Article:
For example, Lyman notes, a proposed revision would allegedly soften the law’s controversial section requiring public school officials to check and report on the immigration status of students. A proposed revision would require “state schools superintendent to file an annual report on the fiscal impact of undocumented” immigrants on the school system.
Ala. Gov. Robert Bentley, in a press statement, however, said the proposed revisions would not undercut the “essence of the law …. Anyone living and working in Alabama must be here legally.”
Civil rights and other public interest groups have argued that H.B. 56, and other harsh immigration laws, such as Arizona’s S.B. 1070, allow authorities to engage in racial profiling and discrimination against people based on how they look and speak. Those groups, moreover, point out that the individual state laws can create a confusing patchwork of laws that endanger constitutional freedoms.
Next month, the Supreme Court will hear arguments in Arizona v. United States, the case challenging Arizona’s SB 1070, the “attrition through enforcement” law that seeks to drive undocumented immigrants from the state.
Many people will pay attention, but few will do so more closely than those of us in Alabama. Here, SB 1070’s ideas metastasized into HB 56— a law that goes even further than Arizona’s in making the state simply inhospitable for undocumented immigrants. The law acutely harms the state’s most vulnerable people, its economy, and its reputation. Alabama’s experience exposes the reality of the anti-immigrant laws now at issue in Arizona and elsewhere: they largely fail to deliver on their promises and instead render needless damage and suffering.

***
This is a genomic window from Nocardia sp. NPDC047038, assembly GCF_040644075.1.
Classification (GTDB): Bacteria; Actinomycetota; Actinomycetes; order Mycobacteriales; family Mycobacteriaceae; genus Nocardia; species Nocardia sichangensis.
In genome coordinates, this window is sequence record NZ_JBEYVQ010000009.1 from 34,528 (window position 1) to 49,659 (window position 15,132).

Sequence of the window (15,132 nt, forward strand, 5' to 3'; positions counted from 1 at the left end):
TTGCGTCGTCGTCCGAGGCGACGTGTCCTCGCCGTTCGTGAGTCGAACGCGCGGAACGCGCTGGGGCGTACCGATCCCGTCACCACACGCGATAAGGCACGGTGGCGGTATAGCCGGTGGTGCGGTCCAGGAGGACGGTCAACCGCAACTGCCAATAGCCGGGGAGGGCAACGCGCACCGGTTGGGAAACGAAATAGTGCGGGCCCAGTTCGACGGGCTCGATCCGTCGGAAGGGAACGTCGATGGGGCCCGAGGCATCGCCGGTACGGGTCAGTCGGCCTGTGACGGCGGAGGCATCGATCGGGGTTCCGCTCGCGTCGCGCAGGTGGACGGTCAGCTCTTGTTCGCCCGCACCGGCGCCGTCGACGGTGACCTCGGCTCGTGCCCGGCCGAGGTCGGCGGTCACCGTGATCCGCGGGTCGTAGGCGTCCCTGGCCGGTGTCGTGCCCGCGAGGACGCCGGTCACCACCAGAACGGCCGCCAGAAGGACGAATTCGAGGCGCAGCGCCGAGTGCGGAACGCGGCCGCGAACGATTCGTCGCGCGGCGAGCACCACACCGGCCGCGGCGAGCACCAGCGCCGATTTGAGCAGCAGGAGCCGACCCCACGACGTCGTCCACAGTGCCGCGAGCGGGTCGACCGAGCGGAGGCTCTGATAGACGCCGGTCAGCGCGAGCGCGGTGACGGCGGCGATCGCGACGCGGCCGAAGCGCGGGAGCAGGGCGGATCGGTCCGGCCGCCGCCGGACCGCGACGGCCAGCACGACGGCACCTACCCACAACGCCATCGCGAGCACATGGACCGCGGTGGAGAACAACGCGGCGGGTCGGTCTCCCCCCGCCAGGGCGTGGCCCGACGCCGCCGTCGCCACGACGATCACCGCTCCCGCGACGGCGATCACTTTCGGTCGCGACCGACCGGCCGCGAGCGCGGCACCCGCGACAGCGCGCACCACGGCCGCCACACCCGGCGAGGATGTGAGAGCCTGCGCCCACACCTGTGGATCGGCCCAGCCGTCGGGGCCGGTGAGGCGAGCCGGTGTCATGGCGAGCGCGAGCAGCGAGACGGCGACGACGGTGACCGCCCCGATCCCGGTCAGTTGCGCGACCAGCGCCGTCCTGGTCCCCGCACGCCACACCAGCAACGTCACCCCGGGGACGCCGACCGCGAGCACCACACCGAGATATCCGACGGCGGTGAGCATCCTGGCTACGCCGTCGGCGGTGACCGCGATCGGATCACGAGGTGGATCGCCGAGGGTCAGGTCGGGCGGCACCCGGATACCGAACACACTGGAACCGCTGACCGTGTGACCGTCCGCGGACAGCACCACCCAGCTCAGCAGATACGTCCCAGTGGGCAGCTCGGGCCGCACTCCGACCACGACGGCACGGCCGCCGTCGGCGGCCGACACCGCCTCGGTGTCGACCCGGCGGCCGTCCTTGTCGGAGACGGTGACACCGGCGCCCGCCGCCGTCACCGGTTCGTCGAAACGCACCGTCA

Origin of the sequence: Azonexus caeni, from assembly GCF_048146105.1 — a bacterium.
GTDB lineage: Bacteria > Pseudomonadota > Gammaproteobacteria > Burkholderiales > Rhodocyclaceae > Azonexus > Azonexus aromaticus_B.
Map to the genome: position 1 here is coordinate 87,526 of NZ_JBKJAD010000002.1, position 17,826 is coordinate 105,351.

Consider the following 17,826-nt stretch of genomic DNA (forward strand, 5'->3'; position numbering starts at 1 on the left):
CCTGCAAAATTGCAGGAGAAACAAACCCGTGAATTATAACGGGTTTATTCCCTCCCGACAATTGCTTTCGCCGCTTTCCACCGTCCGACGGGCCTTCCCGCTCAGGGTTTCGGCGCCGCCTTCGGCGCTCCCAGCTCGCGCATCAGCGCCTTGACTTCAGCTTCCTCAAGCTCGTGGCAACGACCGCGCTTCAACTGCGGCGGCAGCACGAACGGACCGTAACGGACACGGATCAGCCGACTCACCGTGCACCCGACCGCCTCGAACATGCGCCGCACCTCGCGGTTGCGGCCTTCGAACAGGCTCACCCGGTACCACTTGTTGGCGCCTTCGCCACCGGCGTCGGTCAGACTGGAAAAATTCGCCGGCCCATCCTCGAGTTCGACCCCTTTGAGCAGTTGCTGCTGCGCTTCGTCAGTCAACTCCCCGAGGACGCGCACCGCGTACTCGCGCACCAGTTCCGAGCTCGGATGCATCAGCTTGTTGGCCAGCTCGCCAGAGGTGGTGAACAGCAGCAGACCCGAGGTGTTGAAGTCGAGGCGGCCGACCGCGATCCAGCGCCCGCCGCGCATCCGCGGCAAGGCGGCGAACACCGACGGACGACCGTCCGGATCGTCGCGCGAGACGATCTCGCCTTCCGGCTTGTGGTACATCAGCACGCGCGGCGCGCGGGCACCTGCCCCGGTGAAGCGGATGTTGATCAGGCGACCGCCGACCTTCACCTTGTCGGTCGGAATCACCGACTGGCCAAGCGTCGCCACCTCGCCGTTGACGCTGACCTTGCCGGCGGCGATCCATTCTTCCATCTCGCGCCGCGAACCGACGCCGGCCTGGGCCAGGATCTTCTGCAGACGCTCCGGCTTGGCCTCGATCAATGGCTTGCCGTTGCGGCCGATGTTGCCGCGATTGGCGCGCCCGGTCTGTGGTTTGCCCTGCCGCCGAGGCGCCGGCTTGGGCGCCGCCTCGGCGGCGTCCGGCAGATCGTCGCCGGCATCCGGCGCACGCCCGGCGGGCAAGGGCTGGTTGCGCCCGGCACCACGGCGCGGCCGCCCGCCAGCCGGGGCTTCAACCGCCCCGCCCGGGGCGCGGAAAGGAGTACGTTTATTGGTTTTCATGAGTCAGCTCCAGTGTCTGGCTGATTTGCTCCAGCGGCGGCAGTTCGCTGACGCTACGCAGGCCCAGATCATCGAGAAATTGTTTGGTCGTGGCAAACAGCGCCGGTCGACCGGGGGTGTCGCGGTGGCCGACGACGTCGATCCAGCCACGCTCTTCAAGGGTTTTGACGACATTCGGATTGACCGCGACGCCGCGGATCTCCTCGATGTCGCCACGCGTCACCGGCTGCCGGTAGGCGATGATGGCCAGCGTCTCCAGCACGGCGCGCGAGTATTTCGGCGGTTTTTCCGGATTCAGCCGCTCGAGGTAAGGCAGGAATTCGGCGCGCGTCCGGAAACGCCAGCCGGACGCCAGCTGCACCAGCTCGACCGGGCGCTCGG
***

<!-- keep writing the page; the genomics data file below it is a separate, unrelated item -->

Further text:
I’m a part of a team at the Southern Poverty Law Center, which along with our co-counsel and allies, is challenging HB 56’s constitutionality. There is a lot for us to challenge. Alabama’s law reaches both more broadly and more deeply than its counterparts from other states. Like SB 1070, HB 56 criminalizes the failure to carry alien registration papers and authorizes law enforcement officers to verify the immigration status of any individuals stopped. However, it also includes provisions that:
Prohibit and criminalize “business transactions” between undocumented immigrants and state agencies;
Instruct courts to regard any contract to which an undocumented person is a party as unenforceable;
Denies bail to detained undocumented immigrants; and
Requires schools to inquire into the immigration status of every newly enrolled student and his or her parents.